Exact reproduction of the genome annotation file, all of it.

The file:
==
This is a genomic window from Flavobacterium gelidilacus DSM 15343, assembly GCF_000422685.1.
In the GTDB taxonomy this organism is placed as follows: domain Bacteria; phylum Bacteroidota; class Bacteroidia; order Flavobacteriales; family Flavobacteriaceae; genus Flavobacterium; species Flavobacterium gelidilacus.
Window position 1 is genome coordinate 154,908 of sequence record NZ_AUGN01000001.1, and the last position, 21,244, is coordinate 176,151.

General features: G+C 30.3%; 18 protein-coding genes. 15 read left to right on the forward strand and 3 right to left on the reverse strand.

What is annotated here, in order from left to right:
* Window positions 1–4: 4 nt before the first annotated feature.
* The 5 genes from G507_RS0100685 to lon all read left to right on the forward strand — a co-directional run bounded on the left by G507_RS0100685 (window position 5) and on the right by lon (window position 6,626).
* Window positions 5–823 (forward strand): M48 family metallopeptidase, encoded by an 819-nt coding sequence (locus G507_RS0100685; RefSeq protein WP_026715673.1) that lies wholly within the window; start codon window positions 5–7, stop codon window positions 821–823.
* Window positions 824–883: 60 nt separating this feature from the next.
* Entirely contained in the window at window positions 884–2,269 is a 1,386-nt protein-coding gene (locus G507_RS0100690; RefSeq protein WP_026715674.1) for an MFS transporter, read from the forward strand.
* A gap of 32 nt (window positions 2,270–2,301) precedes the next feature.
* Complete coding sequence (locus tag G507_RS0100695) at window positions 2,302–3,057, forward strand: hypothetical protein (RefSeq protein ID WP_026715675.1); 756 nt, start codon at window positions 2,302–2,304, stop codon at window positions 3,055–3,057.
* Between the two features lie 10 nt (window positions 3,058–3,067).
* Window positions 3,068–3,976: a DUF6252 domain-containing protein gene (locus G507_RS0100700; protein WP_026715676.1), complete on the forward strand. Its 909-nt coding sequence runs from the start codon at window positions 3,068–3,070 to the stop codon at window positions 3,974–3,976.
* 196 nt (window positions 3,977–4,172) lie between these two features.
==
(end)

This is a genomic window from Flavobacterium gelidilacus DSM 15343, assembly GCF_000422685.1.
In the GTDB taxonomy this organism is placed as follows: domain Bacteria; phylum Bacteroidota; class Bacteroidia; order Flavobacteriales; family Flavobacteriaceae; genus Flavobacterium; species Flavobacterium gelidilacus.
Window position 1 is genome coordinate 154,908 of sequence record NZ_AUGN01000001.1, and the last position, 21,244, is coordinate 176,151.

General features: G+C 30.3%; 18 protein-coding genes. 15 read left to right on the forward strand and 3 right to left on the reverse strand.

What is annotated here, in order from left to right:
* Window positions 1–4: 4 nt before the first annotated feature.
* The 5 genes from G507_RS0100685 to lon all read left to right on the forward strand — a co-directional run bounded on the left by G507_RS0100685 (window position 5) and on the right by lon (window position 6,626).
* Window positions 5–823 (forward strand): M48 family metallopeptidase, encoded by an 819-nt coding sequence (locus G507_RS0100685; RefSeq protein WP_026715673.1) that lies wholly within the window; start codon window positions 5–7, stop codon window positions 821–823.
* Window positions 824–883: 60 nt separating this feature from the next.
* Entirely contained in the window at window positions 884–2,269 is a 1,386-nt protein-coding gene (locus G507_RS0100690; RefSeq protein WP_026715674.1) for an MFS transporter, read from the forward strand.
* A gap of 32 nt (window positions 2,270–2,301) precedes the next feature.
* Complete coding sequence (locus tag G507_RS0100695) at window positions 2,302–3,057, forward strand: hypothetical protein (RefSeq protein ID WP_026715675.1); 756 nt, start codon at window positions 2,302–2,304, stop codon at window positions 3,055–3,057.
* Between the two features lie 10 nt (window positions 3,058–3,067).
* Window positions 3,068–3,976: a DUF6252 domain-containing protein gene (locus G507_RS0100700; protein WP_026715676.1), complete on the forward strand. Its 909-nt coding sequence runs from the start codon at window positions 3,068–3,070 to the stop codon at window positions 3,974–3,976.
* 196 nt (window positions 3,977–4,172) lie between these two features.